In the past few years Posts have started to open up their network of post offices to third parties – among which traditional banks, international money transfer operators, new mobile payments operators, or mobile service providers.
The jury is still out as to whether these strategies have really paid off . Many Posts, in particular in emerging and developing countries, have yet to develop a culture of business partnerships. In this respect Ordinance 210 of the Brazilian Ministry of Communications, published on April 13, 2012 may well become a “best practice” other countries will build on http://www.mc.gov.br/images/servicos-postais/legislacao/portarias/portaria-n-210-21022012.pdf (in Portuguese).
The Ordinance not only encourages Correios to let third parties use its huge network of 7,000 branches. It also sets out the basic principles the Post will have to follow when negotiating partnerships:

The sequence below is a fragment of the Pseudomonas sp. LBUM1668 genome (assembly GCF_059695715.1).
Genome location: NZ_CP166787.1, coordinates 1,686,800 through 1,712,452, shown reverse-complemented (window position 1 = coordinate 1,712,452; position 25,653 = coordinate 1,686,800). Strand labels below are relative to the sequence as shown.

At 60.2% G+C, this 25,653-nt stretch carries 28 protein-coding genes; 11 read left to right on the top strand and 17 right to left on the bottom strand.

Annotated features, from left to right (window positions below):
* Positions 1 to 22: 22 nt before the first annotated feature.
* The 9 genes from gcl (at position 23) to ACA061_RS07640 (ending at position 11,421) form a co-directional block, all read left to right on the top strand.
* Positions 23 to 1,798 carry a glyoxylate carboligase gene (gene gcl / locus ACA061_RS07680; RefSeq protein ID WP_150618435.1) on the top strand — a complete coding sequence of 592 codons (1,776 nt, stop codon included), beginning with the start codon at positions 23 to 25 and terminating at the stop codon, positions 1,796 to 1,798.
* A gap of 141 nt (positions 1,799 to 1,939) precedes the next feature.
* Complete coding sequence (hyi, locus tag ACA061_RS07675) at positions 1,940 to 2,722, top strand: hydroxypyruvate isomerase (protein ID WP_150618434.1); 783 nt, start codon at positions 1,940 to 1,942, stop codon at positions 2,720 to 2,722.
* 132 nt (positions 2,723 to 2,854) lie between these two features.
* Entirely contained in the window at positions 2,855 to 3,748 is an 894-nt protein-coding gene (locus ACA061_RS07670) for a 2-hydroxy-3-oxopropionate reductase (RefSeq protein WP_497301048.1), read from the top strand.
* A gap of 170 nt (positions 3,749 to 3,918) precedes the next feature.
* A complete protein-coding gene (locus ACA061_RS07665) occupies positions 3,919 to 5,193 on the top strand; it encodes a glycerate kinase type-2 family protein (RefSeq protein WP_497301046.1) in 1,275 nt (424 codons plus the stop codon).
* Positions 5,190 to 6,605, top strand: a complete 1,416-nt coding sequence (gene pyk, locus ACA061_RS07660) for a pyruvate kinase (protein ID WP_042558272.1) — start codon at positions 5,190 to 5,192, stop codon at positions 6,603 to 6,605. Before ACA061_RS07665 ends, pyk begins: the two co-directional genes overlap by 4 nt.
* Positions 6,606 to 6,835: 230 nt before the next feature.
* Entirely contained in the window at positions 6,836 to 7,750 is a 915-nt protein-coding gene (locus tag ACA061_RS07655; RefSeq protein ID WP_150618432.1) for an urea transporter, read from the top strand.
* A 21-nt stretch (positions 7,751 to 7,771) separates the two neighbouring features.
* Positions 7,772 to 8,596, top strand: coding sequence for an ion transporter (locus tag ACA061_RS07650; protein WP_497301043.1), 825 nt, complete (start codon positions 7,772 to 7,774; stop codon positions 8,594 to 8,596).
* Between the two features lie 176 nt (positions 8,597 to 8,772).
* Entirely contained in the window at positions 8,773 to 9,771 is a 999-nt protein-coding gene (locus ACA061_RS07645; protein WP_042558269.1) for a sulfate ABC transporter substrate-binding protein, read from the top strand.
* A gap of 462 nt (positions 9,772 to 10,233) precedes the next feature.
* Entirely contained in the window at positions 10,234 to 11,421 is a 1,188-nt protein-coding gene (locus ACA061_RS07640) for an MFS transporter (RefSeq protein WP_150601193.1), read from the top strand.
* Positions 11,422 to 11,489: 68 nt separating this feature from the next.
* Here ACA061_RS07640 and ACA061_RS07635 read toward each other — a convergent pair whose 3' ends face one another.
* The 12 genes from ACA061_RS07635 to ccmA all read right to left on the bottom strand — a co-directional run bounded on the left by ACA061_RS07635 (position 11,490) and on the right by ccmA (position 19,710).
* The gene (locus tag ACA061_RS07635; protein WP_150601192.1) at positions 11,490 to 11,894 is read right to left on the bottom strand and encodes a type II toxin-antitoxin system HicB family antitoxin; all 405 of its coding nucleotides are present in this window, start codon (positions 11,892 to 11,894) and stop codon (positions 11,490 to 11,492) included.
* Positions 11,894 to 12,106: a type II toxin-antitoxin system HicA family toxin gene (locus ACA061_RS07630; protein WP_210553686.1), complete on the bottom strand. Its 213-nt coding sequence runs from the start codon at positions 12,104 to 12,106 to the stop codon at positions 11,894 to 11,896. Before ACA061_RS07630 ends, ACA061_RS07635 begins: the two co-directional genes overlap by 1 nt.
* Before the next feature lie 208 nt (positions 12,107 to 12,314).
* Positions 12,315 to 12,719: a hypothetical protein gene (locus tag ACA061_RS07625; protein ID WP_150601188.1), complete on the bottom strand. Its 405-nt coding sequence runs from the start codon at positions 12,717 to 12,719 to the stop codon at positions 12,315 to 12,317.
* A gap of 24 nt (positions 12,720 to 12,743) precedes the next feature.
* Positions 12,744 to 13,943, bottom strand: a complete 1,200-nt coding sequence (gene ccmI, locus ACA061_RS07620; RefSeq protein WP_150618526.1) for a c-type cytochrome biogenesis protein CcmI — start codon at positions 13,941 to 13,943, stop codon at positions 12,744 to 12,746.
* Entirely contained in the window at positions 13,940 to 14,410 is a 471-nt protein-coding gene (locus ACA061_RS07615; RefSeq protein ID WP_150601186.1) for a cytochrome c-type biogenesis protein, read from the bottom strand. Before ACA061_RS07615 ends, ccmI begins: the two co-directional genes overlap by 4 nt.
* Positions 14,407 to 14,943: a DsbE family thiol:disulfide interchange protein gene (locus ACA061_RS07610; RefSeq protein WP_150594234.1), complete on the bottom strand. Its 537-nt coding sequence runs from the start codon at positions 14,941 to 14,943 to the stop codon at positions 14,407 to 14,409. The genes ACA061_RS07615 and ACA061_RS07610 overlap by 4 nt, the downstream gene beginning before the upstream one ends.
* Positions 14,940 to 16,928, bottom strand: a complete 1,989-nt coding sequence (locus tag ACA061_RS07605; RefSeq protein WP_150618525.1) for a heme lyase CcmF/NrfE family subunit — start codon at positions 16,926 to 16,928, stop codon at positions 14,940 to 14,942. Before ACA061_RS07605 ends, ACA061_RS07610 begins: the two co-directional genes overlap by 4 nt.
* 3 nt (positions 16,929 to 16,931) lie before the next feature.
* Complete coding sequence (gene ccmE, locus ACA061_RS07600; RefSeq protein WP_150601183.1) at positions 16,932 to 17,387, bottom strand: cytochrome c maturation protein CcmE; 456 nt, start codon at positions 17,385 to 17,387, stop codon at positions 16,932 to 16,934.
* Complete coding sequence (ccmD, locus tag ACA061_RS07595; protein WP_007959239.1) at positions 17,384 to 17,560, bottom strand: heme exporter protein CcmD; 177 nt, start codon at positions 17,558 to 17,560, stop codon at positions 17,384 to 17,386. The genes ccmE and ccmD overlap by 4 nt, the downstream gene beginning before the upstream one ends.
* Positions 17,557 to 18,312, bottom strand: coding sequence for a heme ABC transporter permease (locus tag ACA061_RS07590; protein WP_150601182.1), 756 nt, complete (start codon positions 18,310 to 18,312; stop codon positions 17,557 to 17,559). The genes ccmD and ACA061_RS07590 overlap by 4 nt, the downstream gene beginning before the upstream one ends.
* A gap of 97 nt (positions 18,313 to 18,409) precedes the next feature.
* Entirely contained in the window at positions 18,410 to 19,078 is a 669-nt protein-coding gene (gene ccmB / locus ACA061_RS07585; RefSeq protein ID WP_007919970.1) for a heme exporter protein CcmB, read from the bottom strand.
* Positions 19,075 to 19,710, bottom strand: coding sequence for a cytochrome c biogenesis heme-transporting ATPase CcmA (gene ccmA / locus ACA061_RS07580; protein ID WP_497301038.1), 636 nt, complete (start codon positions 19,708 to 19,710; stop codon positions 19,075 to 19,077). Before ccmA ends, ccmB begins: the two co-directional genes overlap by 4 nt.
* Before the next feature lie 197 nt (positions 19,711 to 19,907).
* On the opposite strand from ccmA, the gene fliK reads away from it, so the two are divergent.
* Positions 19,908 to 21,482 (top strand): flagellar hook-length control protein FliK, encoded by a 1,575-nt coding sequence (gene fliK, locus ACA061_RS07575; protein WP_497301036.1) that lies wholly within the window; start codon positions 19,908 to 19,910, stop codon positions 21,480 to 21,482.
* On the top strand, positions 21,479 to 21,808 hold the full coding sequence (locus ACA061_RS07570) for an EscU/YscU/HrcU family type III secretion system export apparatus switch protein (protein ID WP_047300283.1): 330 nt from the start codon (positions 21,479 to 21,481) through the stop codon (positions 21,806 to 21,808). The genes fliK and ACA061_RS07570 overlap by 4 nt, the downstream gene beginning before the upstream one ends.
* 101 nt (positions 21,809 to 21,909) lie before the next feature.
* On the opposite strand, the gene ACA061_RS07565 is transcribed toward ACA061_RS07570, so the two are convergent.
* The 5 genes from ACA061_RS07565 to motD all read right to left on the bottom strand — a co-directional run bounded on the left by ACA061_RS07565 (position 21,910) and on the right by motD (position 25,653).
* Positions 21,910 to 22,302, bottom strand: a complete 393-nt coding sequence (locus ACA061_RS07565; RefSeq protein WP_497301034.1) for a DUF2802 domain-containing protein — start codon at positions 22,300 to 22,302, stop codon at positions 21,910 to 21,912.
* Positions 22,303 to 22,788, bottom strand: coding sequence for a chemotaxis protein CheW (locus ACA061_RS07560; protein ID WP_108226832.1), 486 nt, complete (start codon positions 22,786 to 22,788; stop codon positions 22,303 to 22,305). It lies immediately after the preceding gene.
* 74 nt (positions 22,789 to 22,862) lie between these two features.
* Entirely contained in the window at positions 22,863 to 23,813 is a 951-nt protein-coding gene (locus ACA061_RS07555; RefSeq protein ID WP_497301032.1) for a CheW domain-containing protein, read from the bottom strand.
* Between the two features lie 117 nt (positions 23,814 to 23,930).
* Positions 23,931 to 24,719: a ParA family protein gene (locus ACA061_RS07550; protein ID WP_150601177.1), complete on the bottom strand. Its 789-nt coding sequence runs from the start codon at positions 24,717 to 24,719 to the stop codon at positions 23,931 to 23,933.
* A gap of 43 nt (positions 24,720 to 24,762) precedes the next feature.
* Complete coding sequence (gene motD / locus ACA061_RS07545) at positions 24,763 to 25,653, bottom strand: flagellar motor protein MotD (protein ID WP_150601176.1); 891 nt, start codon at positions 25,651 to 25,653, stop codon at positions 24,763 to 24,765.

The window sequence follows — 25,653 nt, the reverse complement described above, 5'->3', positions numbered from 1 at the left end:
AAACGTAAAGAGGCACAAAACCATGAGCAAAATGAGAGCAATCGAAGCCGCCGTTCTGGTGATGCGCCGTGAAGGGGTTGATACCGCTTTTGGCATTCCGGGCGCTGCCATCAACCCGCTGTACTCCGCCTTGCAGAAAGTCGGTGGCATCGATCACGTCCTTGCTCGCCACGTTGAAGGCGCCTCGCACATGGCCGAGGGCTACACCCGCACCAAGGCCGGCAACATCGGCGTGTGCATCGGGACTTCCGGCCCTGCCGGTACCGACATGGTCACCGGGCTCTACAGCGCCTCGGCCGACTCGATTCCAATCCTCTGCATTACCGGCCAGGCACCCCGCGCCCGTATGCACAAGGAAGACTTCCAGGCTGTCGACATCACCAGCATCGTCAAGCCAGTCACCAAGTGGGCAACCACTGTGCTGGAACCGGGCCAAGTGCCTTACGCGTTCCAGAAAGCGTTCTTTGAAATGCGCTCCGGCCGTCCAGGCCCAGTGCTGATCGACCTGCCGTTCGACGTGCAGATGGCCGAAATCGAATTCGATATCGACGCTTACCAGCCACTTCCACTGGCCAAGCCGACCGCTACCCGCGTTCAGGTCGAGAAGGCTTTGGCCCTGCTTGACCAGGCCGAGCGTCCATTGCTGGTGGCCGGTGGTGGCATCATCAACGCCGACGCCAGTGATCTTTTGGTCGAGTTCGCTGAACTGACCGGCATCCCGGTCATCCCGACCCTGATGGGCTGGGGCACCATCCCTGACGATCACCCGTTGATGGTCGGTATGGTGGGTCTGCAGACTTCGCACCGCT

– Correios will need to make sure the new services from the third party are “compatible” with its own offerings, and can be “absorbed” by postal counters (e.g., in terms of additional workload, customer service, IT capacity),
– The Post should receive an adequate compensation for the provision of these services, not only covering operating costs but also “ensuring a financial return so as to contribute to the expansion and improvement of the basic postal services provided by Correios”,
– Agreements with third parties will cover in particular all service specifications, duration of the agreement, the financial model retained, and quality targets.
The Ordinance opens the door wide open for Correios to enter the mobile phone market, and to get closer to the objective set by its CEO W. Pinheiro : “to grow from 0.4% to 1% the Brazilian Post’s share of the country’s GDP”.